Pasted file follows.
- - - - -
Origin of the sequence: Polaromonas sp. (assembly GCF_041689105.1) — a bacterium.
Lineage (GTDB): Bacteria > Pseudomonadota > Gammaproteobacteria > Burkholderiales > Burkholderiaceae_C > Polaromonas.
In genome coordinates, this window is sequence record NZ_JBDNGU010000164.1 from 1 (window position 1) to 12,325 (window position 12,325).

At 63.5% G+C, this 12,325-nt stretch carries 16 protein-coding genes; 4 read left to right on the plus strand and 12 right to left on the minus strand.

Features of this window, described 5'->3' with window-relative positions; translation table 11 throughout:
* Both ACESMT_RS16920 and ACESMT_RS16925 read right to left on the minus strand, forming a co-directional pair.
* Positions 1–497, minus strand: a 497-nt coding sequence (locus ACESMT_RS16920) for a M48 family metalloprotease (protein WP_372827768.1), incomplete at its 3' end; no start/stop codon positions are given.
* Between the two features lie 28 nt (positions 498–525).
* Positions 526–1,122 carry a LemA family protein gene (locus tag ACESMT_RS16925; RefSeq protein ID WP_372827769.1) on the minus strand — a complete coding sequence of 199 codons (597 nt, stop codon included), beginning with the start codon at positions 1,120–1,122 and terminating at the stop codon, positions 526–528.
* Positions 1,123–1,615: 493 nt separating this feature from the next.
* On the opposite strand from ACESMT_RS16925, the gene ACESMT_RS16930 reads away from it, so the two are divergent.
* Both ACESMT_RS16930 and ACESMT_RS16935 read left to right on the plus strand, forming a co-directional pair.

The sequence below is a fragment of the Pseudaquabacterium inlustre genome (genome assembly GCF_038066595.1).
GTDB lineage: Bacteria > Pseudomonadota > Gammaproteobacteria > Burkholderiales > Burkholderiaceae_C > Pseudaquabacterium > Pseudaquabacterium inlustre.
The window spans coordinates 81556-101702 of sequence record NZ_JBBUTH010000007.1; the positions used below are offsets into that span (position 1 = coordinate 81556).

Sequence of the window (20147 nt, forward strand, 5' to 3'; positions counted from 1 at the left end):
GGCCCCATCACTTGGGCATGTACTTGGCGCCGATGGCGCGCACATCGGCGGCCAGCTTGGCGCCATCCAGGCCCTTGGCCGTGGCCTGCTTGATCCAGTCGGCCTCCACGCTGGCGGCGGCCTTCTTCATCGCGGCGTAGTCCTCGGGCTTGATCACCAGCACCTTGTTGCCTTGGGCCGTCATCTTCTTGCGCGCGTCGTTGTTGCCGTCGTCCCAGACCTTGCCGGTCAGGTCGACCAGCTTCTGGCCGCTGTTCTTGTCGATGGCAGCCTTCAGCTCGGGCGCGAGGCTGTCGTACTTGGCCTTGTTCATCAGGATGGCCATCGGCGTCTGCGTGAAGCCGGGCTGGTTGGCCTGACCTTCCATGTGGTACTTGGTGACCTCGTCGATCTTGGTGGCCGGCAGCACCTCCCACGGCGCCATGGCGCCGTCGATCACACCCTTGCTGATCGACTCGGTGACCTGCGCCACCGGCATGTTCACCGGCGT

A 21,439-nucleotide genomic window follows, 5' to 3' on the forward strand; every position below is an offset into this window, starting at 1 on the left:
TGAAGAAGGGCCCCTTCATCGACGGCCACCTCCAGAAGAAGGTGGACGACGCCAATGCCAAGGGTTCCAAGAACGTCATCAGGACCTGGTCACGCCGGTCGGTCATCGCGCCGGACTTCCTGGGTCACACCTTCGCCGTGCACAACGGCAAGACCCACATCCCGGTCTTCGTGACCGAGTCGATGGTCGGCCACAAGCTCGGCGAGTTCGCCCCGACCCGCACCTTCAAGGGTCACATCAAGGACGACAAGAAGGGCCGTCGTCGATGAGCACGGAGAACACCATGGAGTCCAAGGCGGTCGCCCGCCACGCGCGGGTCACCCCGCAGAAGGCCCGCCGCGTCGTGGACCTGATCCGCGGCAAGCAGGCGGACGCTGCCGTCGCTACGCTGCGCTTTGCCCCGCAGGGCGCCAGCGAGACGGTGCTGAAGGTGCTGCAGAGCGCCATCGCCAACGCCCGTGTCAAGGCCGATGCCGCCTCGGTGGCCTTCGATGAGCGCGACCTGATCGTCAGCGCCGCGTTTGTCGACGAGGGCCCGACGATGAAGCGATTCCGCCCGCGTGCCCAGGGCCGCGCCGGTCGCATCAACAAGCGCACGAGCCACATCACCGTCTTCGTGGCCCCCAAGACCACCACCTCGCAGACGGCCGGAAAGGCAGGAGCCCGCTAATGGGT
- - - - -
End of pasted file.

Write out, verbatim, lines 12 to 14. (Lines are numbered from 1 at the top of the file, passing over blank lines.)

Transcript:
* Both ACESMT_RS16930 and ACESMT_RS16935 read left to right on the plus strand, forming a co-directional pair.

The sequence below is a fragment of the Pseudaquabacterium inlustre genome (genome assembly GCF_038066595.1).
GTDB lineage: Bacteria > Pseudomonadota > Gammaproteobacteria > Burkholderiales > Burkholderiaceae_C > Pseudaquabacterium > Pseudaquabacterium inlustre.